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Questions you should ask about your 401(k) when starting a new job

Starting a new job is the perfect time to start or boost your retirement savings. If you are just getting started in your career, don’t make the mistake of thinking you’ll have plenty of time later to fund your retirement. If it’s not your first job, you may have established some savings habits, but there is always room for improvement.

You may be able to save for retirement at your new workplace through a 401(k) plan. These plans have many benefits including direct deposit from your paycheck, which automates the savings process. Your employer may also offer matching funds. Even if your employer doesn’t offer a retirement plan, you can still save for retirement by putting money in an Individual Retirement Account (IRA). Learn more about saving outside of work through an IRA. 

If your company offers a 401(k) plan, BetterMoneyHabits.com suggests 10 key questions to ask your HR representative (or find the answers to in your plan documents) including:

1. When can I start contributing?

Not every 401(k) plan allows new employees to begin contributing right away. Some companies might make you wait two, three, or even 12 months after you’re hired. Your plan administrator can tell you whether a waiting period applies.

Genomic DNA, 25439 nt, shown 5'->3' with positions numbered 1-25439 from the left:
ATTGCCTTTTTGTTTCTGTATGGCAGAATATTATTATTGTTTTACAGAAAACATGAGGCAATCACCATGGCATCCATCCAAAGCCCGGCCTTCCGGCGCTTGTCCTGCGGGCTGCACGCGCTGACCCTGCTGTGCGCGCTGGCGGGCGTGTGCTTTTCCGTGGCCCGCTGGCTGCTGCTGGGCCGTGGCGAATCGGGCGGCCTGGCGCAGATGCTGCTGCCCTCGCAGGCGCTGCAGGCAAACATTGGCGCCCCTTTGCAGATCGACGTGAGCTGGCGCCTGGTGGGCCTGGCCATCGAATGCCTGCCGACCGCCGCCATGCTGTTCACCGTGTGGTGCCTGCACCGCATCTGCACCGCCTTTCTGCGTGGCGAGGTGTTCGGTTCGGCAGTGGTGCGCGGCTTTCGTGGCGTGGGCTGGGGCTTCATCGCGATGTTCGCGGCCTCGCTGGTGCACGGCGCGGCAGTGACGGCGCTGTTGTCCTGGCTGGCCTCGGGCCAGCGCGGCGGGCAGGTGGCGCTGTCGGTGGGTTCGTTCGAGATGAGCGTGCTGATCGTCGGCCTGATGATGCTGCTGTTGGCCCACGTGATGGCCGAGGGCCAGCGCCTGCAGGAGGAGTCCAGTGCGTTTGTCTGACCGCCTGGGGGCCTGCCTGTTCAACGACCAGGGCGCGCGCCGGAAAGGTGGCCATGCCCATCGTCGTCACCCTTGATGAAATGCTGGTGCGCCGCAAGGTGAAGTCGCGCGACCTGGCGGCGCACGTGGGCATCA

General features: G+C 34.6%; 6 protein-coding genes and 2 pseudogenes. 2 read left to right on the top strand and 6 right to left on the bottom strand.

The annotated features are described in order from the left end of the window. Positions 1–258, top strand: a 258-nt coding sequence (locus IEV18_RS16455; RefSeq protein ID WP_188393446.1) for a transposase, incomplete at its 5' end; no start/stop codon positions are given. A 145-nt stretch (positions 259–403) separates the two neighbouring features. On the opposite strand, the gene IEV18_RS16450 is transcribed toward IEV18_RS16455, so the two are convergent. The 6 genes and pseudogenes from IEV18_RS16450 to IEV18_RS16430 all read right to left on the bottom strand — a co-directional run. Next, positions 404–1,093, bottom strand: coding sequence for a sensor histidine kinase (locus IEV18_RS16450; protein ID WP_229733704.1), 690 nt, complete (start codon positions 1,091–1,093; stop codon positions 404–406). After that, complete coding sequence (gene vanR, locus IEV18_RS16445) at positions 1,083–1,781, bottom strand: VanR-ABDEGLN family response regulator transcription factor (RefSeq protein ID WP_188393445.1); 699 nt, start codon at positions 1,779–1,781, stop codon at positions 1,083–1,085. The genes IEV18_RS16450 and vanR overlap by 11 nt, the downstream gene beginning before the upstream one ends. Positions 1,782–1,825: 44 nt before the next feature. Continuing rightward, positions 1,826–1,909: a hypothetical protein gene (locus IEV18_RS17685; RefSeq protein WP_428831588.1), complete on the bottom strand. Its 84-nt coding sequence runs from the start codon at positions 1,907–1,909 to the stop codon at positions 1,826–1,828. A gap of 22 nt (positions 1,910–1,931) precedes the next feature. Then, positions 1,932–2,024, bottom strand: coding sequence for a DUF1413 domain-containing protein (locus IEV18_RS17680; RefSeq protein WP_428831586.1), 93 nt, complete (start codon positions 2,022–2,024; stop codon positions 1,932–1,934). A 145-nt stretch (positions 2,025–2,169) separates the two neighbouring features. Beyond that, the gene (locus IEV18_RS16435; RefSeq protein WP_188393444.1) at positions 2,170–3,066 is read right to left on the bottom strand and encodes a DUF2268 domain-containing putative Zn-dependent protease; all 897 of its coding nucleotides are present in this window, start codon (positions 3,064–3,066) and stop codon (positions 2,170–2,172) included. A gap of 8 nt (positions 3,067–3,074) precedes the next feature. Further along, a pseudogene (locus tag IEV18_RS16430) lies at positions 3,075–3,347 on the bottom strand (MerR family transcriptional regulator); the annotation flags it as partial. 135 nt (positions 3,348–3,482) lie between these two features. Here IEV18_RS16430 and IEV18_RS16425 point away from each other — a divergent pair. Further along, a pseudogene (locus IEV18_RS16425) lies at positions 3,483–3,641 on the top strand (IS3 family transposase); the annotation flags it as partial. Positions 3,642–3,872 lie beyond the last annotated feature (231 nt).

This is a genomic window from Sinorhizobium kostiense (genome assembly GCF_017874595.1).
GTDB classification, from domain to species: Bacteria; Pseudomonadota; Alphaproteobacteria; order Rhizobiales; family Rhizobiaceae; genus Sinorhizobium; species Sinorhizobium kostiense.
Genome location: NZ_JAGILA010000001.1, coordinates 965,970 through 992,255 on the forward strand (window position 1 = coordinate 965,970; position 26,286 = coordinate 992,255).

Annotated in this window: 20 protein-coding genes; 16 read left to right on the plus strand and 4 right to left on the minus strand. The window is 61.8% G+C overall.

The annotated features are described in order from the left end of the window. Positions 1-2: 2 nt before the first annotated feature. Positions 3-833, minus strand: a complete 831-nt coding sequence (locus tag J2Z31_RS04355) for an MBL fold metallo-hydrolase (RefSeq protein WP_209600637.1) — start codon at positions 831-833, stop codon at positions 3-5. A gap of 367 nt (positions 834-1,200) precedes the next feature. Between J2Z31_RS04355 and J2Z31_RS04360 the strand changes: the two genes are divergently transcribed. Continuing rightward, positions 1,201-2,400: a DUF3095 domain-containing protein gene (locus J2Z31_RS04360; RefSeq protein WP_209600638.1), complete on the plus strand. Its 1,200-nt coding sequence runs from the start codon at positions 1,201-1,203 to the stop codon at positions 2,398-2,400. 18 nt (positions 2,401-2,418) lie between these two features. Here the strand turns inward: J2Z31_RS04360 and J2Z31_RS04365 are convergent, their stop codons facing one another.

2. Will I be enrolled automatically?

An increasing number of companies—more than two-thirds as of 2014, according to HR consulting firm Towers Watson—automatically enroll you in a 401(k) when you join the company. Automatic enrollment is designed to encourage you to save by making it easy to join. Ask your HR representative whether this is the case at your company, because if you’re not automatically enrolled, you will need to work with them to get enrolled.

3. Is there a company match, and if so, what are the rules?

Many employers offer incentives for employees to contribute to their 401(k) plans by matching contributions up to a certain point. For instance, some companies may match every dollar you contribute with 50 cents of their own, up to a certain percentage of your salary. But individual plans vary widely, and there may be restrictions on qualifying for the company match. Ask your plan administrator for the rules that apply to your company’s plan.

Visit Better Money Habits for an extended list of 10 things to find out about your new 401(k).


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